A Primer in Exciting Cheddars

The other night, at dinner, I was talking to some friends about artisanal Wisconsin cheeses. One of them interjected, “Artisanal cheese? From Wisconsin?? What, do you mean cheddar?” They were expressing an attitude that I see frequently in Americans; this idea that there is no good cheese from the United States. Americans love our imported cheeses, and impressing friends with ‘exotic’ cheeses. I’ve said it before, though, and will keep saying it—there is SO much more incredible artisanal cheese on the platter (so to say) in the United States than most people realize.

Although it makes me sad to hear people speak this way about American cheese, I totally understand where this idea comes from. Americans too often have little cubes of bland, plastic-tasting store-brand ‘mild cheddar’, or, even worse, a nice slice of Kraft Singles: American Pasteurized Prepared Cheese Product (we won’t even get in to why they have to call it a ‘cheese product’). I understand the desire to look down upon American cheeses, and there are plenty of American cheeses I will say ‘No, thank you’ to. However, the idea that cheddars in particular have to be bland is almost shocking to me, after growing up on Hook’s sharp cheddar (2, 5, 10, 12, and 15 year aged, as well as a 20 year limited edition that’s coming out soon!). So, I want to start making the case for cheddar.

The first thing to understand about cheddars is that there are two main categories of cheddar: block cheddar and bandaged cheddar. Block cheddar is what we normally consume today, the stuff that can sometimes be bland and boring and plastic-y, but has the possibility to be one of the most punch-packing cheeses you’ve ever tasted. The reason this cheese is so varying is that it is packaged in large cryovac packs, so that the cheese ages very slowly. A cryovac cheddar that’s only a year or two old won’t taste like a lot, usually. However, cryovac is how star cheese makers like Tony Hook make star cheeses like Hooks 15 year cheddar. This cheese melts on your tongue while small crystals crunch between your teeth, and a tiny piece packs a huge amount creamy, strong flavor that lingers on your palate.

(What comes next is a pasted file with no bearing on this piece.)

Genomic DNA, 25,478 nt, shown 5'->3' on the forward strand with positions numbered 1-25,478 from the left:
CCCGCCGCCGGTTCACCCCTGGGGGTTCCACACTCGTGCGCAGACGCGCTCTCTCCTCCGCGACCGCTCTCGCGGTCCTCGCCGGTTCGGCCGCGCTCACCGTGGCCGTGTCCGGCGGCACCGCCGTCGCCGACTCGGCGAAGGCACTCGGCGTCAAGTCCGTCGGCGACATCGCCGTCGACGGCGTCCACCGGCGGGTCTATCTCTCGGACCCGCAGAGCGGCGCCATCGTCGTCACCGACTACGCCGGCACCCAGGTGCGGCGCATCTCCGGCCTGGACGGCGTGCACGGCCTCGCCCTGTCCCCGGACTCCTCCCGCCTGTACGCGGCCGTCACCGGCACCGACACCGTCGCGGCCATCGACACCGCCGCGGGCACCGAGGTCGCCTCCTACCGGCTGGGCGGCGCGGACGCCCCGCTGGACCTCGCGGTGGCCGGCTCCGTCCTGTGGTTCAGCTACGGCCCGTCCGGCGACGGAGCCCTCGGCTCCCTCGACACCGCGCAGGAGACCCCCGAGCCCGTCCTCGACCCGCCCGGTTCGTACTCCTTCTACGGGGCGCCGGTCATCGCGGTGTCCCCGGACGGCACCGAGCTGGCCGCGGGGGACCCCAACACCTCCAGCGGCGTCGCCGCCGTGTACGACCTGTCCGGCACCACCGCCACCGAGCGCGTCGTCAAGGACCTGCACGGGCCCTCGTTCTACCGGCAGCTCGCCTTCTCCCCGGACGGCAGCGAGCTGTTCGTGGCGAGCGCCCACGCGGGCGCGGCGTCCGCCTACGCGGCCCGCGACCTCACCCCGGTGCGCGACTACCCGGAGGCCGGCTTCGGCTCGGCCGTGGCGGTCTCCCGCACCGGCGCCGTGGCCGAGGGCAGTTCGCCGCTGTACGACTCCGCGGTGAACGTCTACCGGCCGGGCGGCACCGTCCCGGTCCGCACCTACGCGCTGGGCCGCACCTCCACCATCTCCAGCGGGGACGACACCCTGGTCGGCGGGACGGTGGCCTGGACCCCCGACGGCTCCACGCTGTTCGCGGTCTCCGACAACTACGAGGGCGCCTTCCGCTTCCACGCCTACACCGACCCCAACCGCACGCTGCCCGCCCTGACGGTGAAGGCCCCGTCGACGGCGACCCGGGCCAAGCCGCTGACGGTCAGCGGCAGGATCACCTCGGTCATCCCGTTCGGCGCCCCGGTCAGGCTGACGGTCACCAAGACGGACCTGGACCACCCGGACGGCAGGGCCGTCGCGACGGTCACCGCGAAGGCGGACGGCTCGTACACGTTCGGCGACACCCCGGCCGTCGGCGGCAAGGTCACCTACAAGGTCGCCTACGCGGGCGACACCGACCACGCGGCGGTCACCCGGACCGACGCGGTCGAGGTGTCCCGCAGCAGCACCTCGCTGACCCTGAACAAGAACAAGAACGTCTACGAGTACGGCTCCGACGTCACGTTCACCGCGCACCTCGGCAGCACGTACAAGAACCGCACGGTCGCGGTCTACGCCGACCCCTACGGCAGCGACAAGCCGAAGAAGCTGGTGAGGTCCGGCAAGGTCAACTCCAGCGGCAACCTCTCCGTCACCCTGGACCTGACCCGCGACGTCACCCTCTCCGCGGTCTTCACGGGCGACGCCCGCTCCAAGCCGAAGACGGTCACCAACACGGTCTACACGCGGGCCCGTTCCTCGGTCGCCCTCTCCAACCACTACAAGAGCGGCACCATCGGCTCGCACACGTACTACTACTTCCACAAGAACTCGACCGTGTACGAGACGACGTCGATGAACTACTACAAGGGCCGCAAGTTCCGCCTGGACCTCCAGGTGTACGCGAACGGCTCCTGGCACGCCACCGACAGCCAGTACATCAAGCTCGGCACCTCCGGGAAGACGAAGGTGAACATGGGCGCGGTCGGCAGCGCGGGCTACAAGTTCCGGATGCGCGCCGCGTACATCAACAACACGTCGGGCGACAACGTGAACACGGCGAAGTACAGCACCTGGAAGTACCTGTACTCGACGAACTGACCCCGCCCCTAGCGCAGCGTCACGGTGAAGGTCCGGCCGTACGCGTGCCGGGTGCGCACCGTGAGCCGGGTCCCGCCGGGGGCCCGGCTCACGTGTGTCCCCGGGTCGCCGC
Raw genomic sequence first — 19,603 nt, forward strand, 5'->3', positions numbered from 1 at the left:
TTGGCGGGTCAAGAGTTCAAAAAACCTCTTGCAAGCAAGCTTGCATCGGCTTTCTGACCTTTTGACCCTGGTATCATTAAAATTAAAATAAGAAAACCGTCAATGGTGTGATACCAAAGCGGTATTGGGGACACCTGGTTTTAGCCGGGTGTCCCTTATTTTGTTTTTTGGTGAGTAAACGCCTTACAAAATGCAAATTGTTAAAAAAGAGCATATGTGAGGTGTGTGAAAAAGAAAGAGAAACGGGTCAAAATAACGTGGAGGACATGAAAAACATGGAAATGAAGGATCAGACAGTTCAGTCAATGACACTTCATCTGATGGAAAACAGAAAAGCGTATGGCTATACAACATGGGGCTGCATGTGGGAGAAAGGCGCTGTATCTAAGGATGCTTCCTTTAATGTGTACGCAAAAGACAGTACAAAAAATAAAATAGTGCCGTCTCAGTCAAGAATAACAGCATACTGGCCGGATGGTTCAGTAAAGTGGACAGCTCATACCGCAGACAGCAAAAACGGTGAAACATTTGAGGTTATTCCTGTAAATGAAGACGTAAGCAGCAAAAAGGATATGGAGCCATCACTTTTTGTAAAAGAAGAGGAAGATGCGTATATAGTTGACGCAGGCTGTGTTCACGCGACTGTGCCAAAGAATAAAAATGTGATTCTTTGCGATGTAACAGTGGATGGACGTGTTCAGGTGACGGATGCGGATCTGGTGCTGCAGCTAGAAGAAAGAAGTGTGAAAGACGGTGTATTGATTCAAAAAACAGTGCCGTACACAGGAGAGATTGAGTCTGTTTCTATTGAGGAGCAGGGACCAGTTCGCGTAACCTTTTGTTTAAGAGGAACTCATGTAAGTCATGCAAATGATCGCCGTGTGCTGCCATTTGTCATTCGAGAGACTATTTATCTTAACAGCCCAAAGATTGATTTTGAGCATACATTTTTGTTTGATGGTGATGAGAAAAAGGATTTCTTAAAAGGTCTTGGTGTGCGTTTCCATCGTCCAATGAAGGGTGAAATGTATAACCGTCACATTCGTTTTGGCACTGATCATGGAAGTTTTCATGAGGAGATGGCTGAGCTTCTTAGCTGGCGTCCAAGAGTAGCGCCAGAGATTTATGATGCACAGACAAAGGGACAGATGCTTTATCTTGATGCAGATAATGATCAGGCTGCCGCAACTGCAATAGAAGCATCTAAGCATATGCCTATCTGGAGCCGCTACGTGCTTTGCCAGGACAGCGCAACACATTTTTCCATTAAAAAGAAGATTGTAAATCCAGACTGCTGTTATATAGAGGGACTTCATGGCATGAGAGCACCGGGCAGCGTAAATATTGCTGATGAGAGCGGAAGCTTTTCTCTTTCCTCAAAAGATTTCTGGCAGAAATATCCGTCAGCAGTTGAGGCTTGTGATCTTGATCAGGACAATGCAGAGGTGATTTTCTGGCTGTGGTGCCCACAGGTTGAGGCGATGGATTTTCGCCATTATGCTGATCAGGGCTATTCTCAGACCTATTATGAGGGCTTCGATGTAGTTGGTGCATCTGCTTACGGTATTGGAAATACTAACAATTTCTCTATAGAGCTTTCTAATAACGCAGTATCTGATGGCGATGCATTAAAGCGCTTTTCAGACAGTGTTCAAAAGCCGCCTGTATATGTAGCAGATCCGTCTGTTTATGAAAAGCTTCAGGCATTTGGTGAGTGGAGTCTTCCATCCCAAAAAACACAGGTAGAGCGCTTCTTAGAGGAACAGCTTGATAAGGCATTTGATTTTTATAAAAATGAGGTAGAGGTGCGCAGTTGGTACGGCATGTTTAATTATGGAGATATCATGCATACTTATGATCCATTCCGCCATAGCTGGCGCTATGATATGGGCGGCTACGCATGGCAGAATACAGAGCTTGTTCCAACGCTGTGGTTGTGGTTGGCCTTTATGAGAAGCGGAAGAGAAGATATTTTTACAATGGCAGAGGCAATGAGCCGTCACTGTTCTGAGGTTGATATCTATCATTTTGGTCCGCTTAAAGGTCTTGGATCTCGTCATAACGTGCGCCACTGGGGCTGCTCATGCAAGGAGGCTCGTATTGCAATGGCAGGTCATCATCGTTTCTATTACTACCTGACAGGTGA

Cryovac cheddar was only made possible in the past 50 years, since cryovac technology has been introduced to the food industry. Before then, all cheddar was bandaged, which means it was made in large rounds literally wrapped in bandages, and then aged (usually in a cave). A cave aged bandaged cheddar can only age a few years before its flavor begins to decline, so a flavorful bandaged cheddar is usually around a year and a half to two years in age. However, bandaged cheddars have the advantage of absorbing some of the flavor of their surroundings—you can really taste the caves that they are aged in.

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How is Cheese Made?

When I tell people that I’ve worked making cheese, they always ask me, ‘so, how do you make cheese?’ I never quite know how to answer this question, because for every new cheese, there exists a new method of making cheese (and, always more coming along!). It is totally possible, and even pretty fun, to make basic cheeses at home; fresh cheeses like paneer or feta, for example, can be made in your own kitchen. If you want the really good stuff, though, cheese isn’t really a DIY food. Even though you can technically make some fresh cheeses yourself, the flavor of a cheese is affected extremely by the care that the cheese make puts in to the process—I say, leave it to the professionals.

However, it is good to have a basic idea of what goes in to making a cheese, before the creativity of the cheese maker takes over to create their own unique flavor. I’m going to give you a general idea of what goes in to a cheese, colored by my own experience (primarily with fresh goat milk cheese).